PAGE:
What is ERC-4337?

To accomplish this, Circle utilizes the ERC-4337 account abstraction protocol which has been touted as the greatest change to Ethereum since the Merge.

ERC-4337 aims to increase security and usability in Ethereum by changing the way user accounts and transactions work. It has the following features:

  1. Smart contract wallets
    The protocol moves Ethereum away from externally owned wallets to smart-contract-based accounts. Since these smart-contract-based accounts are controlled by code, they offer dApps more flexibility when it comes to security and control. For instance, using these wallets can remove the risk of user’s losing assets because of their mistakes.
  2. Decoupling transactions and gas fees
    The protocol calls for the decoupling of initiating transactions and paying for the transactions in ETH, thus enabling users to conduct transactions without actually having any ETH in their wallet.
  3. Gas payment in ERC20 tokens
    The proposal allows for gas fees to be paid in any ERC20 token and not just ETH. This is a huge boost to dApps powered by stablecoins such as USDC, as they will no longer require their users to have ETH at all times.
  4. Sponsored transactions
    It is now natively possible for a third party to sponsor transactions on someone else’s behalf. This eliminates a major obstacle users face of having to pay for transactions before doing anything remotely useful in Web3.

The protocol also introduces other innovations such as multi-signatures, recovery options, and spending limits.

Circle Gas Station

Circle Gas Station builds on top of this protocol, allowing developers to seamlessly create gasless experiences. It does so by leveraging the following components in the Web3 Services Console:

  • Paymaster - an ERC-4337 contract that pays on-chain gas on behalf of a user according to certain sponsorship conditions. On the Web3 Services Console, go to your Paymaster setup to create and configure policies.
  • Policy - a set of rules about which transactions, wallets, and contracts are allowed to be sponsored by the developer account. Developers can also configure values such as max value of transactions, daily limits on gas expenses, and more.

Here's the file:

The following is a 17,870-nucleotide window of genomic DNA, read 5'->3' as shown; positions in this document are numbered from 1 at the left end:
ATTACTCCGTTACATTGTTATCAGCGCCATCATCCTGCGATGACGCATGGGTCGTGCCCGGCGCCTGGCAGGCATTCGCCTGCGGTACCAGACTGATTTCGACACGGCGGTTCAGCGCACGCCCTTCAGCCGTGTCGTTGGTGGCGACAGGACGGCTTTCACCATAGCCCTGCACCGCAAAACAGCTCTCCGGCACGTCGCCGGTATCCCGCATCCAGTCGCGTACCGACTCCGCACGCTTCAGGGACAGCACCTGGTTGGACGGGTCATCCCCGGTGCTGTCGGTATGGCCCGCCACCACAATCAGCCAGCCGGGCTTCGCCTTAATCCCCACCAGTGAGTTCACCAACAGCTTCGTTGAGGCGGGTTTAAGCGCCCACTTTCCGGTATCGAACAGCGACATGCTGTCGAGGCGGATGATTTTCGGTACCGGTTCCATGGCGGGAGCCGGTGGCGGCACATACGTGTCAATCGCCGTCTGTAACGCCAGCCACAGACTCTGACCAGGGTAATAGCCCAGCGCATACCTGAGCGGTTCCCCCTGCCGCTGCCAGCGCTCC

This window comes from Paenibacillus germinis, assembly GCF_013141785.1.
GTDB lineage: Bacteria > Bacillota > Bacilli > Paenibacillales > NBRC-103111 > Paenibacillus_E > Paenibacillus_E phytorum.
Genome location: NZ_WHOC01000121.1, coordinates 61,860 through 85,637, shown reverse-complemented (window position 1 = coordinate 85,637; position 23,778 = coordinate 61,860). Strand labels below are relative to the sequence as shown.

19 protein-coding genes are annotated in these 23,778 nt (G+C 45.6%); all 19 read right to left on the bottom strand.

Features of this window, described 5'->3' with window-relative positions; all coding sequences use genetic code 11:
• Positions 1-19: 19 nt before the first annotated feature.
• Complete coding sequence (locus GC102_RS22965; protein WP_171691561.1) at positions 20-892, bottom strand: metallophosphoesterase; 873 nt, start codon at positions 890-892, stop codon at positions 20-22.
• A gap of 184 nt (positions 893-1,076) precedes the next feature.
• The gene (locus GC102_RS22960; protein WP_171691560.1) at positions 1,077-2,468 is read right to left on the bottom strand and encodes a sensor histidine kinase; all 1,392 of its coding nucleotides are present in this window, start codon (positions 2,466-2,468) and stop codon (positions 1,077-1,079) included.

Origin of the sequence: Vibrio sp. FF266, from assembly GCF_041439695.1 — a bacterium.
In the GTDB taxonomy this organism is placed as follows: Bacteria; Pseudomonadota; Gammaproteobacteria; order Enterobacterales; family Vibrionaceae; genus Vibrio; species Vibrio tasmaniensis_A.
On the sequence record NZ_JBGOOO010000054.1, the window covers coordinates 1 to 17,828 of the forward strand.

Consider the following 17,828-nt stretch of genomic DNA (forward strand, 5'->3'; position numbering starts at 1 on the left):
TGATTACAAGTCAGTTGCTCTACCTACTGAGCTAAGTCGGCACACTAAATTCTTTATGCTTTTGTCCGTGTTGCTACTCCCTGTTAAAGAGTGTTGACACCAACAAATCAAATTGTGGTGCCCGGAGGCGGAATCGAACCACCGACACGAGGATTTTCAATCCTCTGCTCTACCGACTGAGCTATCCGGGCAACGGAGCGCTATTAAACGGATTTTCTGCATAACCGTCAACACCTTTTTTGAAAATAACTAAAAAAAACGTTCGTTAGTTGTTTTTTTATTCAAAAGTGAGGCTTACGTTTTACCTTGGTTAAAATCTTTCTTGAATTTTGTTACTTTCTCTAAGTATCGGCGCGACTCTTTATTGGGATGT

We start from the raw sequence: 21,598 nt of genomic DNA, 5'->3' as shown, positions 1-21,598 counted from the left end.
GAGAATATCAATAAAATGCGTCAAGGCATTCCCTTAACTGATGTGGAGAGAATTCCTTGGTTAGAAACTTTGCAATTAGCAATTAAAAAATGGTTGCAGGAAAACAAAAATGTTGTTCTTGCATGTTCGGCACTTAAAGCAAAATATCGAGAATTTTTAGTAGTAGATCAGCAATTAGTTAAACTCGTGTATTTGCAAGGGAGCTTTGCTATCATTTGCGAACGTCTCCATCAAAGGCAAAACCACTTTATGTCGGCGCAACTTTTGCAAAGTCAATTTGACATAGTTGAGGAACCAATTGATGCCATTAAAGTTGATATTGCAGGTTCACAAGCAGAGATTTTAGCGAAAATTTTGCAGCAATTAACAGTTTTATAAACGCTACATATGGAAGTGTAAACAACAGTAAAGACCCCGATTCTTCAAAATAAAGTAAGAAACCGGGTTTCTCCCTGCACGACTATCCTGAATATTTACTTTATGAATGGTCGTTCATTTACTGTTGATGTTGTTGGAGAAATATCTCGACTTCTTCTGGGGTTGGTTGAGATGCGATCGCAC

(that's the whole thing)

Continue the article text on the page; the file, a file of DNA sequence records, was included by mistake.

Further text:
• Billing - creates a reserve for the dApp to pay gas fees (using traditional methods of payment such as credit cards).


The Gas Station is plug-and-play ready with all smart contract (SCA) wallets. As of now, it accommodates both custody types of Programmable Wallets on the Ethereum and Polygon.

Sending a gasless transaction

You can create your first gasless transaction by following along with this thorough interactive tutorial on user-controlled wallets. It will not only walk you through creating your first gasless transaction, but also all the steps needed to create a Web3 Services Console account, create a user, set up a user wallet, deposit funds into the wallet, and create user transactions.


Enabling gasless transactions for end users is the future of dApps and something that may soon be a part of any serious developer’s toolbox. You can get a head start now with the Web3 Services Platform—where you can unlock innovative Web3 functionality, empower your users, and create delightful Web3 user interfaces.

To get started with Programmable Wallets, check out the documentation available here.

Sign up for an account to get started.

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*Programmable Wallets application programming interface (“API”) is offered by Circle Technology Services, LLC (“CTS”). CTS is not a regulated financial services company and the API does not include financial, investment, tax, legal, regulatory, accounting, business, or other advice. For additional details, please click here to see the Circle Developer terms of service.